"The DPRK might be happy with the design of the first Sinpo class and happy to build the remaining five of the class later after the missile is proven."
On the other hand, he said the Sinpo is fairly small and short range.
"It may not be a viable platform in being able to be easily found and tracked by US and ROK (Republic of Korea) boats," he said.
"From a military viewpoint, a longer range land-mobile missile would seem a much better alternative - being more survivable and giving the same result of warheads on target."
Dr Layton said these photos suggested there could be more to these photos than meet the eye.
"These photos to me suggest that the DPRK submarine-launched ballistic missile (SLBM) program is more a public relations stunt intended to demonstrate DPRK technical prowess and worry others but not a war fighting weapon," he said.
Dr Layton also said it didn't appear that the DPRK was building a nuclear sub.
He said there has been talk of the DPRK getting some assistance from external sources as their "missile program is extraordinarily broad and fast moving to be accomplished by a technically backward nation."
However he said these photos suggested that the DPRK is not getting any external support for its submarine building program.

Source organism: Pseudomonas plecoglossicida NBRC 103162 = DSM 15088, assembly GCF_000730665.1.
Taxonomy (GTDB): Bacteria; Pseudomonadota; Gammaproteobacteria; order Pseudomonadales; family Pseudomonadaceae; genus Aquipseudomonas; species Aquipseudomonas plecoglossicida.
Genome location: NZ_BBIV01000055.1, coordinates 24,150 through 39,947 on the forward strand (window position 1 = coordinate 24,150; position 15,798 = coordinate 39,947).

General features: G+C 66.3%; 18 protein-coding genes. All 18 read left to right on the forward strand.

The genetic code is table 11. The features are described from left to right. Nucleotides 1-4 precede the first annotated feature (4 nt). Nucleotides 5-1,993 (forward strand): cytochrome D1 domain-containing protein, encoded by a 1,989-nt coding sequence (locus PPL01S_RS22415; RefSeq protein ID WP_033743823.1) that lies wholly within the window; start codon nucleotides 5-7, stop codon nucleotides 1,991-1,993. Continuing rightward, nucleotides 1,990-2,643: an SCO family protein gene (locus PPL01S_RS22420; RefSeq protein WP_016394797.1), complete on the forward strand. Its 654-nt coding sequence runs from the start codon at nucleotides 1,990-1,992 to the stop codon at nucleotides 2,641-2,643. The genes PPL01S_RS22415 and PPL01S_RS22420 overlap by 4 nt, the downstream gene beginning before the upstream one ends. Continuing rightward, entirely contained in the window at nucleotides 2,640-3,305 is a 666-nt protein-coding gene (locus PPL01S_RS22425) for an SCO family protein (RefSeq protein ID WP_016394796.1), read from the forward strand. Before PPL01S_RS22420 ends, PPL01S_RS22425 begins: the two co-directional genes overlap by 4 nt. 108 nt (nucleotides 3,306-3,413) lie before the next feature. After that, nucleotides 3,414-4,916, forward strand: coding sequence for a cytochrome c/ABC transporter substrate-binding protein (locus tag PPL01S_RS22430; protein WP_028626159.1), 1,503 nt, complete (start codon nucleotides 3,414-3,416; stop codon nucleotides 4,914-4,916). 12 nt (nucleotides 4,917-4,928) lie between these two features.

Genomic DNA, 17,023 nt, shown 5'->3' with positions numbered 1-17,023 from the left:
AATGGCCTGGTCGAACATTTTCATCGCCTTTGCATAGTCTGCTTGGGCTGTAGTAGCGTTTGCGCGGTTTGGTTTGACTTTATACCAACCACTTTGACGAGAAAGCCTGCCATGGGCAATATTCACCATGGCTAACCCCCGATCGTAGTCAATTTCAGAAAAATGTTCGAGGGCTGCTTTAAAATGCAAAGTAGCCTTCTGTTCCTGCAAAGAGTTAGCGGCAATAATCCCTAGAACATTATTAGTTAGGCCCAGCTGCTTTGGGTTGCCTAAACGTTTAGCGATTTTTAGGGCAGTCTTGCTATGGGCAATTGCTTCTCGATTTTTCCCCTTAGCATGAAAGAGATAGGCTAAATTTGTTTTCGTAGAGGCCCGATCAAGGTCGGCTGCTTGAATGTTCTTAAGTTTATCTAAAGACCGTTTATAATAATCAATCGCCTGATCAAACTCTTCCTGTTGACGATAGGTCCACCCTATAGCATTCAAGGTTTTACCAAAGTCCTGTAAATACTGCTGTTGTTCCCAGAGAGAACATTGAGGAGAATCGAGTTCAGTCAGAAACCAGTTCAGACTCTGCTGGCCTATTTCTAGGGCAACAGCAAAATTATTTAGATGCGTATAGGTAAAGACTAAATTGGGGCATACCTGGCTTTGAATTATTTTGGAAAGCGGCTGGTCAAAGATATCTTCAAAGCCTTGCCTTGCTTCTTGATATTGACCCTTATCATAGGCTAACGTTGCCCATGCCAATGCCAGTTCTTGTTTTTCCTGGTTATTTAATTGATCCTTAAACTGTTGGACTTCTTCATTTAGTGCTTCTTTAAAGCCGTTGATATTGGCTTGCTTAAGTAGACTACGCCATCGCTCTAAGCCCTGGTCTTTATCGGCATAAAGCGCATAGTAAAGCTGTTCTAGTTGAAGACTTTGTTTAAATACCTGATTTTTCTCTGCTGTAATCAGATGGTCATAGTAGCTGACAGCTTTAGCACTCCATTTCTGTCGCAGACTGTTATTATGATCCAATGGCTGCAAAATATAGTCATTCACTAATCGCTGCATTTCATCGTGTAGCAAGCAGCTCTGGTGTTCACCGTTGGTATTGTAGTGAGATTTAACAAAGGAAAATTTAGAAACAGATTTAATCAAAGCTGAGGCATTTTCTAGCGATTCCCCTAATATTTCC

The analysis comes as a 2.9 magnitude earthquake was recorded near North Korea's nuclear test site Punggye-ri.
It follows a 6.1-magnitude quake last month, which Pyongyang claimed was the result of hydrogen bomb test.
The Korea Meteorological Administration said today's quake was a magnitude 2.7 with a depth of 3km in North Hamgyong Province in North Korea.
The United States Geological Survey (USGS) measured the quake at 2.9 magnitude with a depth of 5km and added it could not conclusively confirm its nature.
A statement on the US Geological Survey website reads: "This event occurred in the area of the previous North Korean Nuclear tests.
"The event has earthquake like characteristics, however, we cannot conclusively confirm at this time the nature (natural or human-made) of the event."
A 3.4 magnitude quake last month near the same location sparked fears there could have been another nuclear test.
Rocket men mystery